In a desperate bid to hang on to political power, Kansas Senate President Susan Wagle says she and fellow Republicans will solve the state’s budget woes.
Don’t believe her for one moment.
Wagle didn’t even have the courage at a special press conference Wednesday to rip into the person most responsible for ruining the Kansas budget: Gov. Sam Brownback.
Wagle, with other mostly conservative Republican candidates nearby, said the huge shortfall of $60 million in public revenues was a real problem that she would love to tackle in the 2017 session.
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Brownback, Wagle and all the other ultra-conservative Republicans created this shortfall by voting for the costly 2012 income tax cuts that have sliced $650 million a year out of a nearly $6 billion general fund budget.
Rather than concede that fact, Wagle spent part of her time engaged in a silly attack on Democrats.
“The Democrats don’t have a plan,” she said. “They haven’t put forward budgets, they haven’t put forward tax plans.”
First, the Democrats don’t occupy the office of governor, which is where the budget is supposed to come from.
Second, some Democrats have offered plans to re-institute income taxes on the owners of 330,000 LLCs, which could bring in roughly $250 million a year.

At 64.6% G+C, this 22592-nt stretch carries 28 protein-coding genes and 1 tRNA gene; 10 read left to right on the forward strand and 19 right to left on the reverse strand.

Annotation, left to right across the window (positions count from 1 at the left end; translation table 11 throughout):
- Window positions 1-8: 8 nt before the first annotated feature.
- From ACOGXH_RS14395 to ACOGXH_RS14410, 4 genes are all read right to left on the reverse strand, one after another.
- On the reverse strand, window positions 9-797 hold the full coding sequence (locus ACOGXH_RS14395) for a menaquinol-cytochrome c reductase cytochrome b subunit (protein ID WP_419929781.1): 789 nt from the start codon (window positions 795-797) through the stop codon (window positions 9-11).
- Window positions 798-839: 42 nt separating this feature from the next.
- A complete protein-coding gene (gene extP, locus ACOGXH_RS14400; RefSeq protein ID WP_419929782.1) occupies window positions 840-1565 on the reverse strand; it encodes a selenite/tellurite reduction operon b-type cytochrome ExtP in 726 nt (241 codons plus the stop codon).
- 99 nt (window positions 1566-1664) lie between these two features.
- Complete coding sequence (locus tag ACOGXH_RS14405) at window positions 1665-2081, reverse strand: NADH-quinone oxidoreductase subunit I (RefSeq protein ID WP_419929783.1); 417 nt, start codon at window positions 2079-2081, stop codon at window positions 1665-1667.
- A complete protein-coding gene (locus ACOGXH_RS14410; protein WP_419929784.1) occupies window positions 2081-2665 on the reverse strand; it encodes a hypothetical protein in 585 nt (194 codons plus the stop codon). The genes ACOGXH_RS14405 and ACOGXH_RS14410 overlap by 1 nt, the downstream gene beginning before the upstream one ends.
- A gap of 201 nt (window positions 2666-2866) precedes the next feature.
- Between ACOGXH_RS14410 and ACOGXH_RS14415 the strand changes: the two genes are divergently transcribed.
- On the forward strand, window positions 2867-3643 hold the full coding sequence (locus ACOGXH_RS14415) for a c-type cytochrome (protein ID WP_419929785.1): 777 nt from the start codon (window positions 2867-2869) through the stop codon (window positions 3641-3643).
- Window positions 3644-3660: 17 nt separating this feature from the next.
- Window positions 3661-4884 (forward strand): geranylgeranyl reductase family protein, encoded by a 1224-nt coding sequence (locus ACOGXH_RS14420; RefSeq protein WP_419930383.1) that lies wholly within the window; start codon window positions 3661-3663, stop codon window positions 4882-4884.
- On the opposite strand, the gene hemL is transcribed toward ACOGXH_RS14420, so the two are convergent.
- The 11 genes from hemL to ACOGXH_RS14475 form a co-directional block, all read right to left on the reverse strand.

But Brownback and the majority of Republicans have resisted passing such a bill.
Wagle’s appearance Wednesday was all show and no substance.
As Wagle knows well, most conservative GOP candidates spent the August primaries defending the Brownback tax cuts or, at the very least, claiming things were going well in the Sunflower State. They prattled on about supposed job creation in Kansas and transforming a supposedly inefficient government.
Yet voters in Johnson County and elsewhere defeated many of these conservatives in favor of more moderate Republican candidates.
In reality, look at who doesn’t have a “plan.”
It’s Wagle and the Senate Republicans. They want to restore a rainy day fund that could deal with budget shortfalls. Guess what? The state used to have hundreds of millions of dollars in reserves — until the tax cuts came along and the state had to use all those reserves just to try to balance the budget the last few years.
Senate Minority Leader Anthony Hensley of Topeka was correct when he noted that Wagle and others with her “remain Brownback allies.”
He added: “We need to move beyond Brownback and we need a change in the Senate to bring more moderate people together so we can form a bipartisan coalition that we’ve had in the past.”
Hensley is right, and voters get that chance this fall when they can get rid of Wagle and other conservative GOP lawmakers by sending more moderate Republicans and Democrats to Topeka.